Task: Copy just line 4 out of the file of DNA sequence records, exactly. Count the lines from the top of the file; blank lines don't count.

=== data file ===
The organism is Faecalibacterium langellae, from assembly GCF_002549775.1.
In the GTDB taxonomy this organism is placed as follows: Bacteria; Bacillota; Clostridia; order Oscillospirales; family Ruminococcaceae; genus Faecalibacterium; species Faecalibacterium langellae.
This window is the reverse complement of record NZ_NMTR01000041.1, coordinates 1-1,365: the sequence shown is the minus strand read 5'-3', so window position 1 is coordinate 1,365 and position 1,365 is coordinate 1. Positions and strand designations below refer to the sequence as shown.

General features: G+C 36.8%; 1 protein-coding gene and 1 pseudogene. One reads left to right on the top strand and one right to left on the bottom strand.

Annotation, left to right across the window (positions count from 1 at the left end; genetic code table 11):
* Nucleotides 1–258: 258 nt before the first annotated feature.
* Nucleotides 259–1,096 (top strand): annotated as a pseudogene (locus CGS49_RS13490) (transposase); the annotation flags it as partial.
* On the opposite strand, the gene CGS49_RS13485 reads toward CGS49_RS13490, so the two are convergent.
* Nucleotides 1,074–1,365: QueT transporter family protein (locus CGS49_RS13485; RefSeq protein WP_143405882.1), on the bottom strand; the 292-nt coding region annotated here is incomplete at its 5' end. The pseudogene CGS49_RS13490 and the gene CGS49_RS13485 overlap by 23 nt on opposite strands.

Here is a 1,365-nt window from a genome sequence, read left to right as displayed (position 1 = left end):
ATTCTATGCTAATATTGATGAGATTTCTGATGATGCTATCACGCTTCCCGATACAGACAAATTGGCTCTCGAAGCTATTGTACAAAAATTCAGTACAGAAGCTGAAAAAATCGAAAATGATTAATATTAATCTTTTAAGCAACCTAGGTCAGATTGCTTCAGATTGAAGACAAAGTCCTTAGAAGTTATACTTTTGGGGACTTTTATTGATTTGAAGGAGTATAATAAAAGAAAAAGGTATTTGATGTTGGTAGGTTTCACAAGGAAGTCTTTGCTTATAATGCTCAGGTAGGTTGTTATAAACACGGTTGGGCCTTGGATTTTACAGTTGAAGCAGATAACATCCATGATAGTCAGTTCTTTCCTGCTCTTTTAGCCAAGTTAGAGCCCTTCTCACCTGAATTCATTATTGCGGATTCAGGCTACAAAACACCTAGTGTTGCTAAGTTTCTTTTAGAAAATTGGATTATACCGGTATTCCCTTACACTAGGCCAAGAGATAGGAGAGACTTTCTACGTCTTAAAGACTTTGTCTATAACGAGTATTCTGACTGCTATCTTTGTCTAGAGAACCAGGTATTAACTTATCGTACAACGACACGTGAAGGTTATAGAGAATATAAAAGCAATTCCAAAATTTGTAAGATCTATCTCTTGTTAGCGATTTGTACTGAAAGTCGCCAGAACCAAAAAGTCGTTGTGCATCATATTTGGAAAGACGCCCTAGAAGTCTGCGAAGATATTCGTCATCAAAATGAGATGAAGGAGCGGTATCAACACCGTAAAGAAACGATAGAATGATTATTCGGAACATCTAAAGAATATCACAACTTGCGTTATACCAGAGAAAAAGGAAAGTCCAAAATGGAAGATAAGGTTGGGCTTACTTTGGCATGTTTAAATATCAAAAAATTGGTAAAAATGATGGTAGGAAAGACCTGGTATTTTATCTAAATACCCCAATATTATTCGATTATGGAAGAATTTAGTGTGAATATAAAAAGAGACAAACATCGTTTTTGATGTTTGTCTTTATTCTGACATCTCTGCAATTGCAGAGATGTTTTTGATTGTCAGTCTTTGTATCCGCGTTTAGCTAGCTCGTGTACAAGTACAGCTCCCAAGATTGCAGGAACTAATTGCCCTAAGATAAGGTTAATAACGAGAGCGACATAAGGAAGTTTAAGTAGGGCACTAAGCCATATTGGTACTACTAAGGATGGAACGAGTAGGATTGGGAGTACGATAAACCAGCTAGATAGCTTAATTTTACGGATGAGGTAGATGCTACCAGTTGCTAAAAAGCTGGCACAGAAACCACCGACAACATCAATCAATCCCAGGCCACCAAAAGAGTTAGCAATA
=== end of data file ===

General features: G+C 36.8%; 1 protein-coding gene and 1 pseudogene. One reads left to right on the top strand and one right to left on the bottom strand.